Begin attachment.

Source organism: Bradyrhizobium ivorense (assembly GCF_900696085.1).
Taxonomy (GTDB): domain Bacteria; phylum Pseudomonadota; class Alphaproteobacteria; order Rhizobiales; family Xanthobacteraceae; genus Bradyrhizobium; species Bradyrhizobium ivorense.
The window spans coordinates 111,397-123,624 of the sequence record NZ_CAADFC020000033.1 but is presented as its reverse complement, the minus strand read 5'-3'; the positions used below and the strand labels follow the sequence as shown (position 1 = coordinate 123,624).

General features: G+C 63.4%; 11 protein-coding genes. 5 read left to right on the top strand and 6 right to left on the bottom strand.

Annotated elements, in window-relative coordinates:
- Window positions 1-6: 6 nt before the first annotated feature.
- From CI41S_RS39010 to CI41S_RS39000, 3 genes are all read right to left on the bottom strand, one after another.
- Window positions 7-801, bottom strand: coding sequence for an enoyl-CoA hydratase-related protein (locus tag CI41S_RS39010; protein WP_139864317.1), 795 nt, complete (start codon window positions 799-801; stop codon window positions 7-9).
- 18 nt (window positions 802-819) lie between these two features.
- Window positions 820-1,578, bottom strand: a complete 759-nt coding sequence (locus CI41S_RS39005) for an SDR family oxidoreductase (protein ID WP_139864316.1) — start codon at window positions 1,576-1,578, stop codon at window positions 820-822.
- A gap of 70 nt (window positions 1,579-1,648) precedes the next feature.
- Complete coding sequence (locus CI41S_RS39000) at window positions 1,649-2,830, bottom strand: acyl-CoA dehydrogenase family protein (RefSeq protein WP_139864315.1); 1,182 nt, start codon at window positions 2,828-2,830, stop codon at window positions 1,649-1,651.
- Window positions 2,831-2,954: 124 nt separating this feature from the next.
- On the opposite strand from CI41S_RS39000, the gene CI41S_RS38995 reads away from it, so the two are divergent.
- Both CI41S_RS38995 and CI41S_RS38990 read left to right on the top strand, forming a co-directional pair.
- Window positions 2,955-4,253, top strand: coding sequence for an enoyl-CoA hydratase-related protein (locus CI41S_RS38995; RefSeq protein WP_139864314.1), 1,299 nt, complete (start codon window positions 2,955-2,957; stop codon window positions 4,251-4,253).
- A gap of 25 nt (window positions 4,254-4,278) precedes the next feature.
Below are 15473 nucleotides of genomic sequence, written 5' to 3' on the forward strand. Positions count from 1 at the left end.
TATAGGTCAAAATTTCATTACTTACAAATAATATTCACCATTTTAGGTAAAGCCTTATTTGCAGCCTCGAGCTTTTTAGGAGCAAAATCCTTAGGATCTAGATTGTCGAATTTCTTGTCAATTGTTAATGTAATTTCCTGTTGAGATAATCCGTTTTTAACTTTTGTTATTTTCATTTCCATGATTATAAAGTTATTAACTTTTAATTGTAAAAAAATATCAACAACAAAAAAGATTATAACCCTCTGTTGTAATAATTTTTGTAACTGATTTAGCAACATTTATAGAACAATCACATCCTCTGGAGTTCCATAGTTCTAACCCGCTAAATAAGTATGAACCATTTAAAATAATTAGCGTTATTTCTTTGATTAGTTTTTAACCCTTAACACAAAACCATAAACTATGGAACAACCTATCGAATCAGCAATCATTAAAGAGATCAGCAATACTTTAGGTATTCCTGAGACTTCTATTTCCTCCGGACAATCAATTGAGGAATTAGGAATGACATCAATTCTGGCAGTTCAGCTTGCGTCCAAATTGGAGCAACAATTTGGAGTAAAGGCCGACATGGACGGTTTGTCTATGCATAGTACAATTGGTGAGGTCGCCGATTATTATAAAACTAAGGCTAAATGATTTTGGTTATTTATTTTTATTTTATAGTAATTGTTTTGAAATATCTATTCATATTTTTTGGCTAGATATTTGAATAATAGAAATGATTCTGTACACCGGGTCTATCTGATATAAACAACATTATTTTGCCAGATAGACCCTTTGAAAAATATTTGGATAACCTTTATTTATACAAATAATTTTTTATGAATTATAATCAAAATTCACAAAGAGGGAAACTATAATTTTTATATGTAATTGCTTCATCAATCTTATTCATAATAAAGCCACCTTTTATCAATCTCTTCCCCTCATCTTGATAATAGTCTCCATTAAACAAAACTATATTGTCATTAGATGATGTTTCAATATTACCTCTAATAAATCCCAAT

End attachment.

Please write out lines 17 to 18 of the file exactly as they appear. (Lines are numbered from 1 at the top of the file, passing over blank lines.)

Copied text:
- A gap of 25 nt (window positions 4,254-4,278) precedes the next feature.
Below are 15473 nucleotides of genomic sequence, written 5' to 3' on the forward strand. Positions count from 1 at the left end.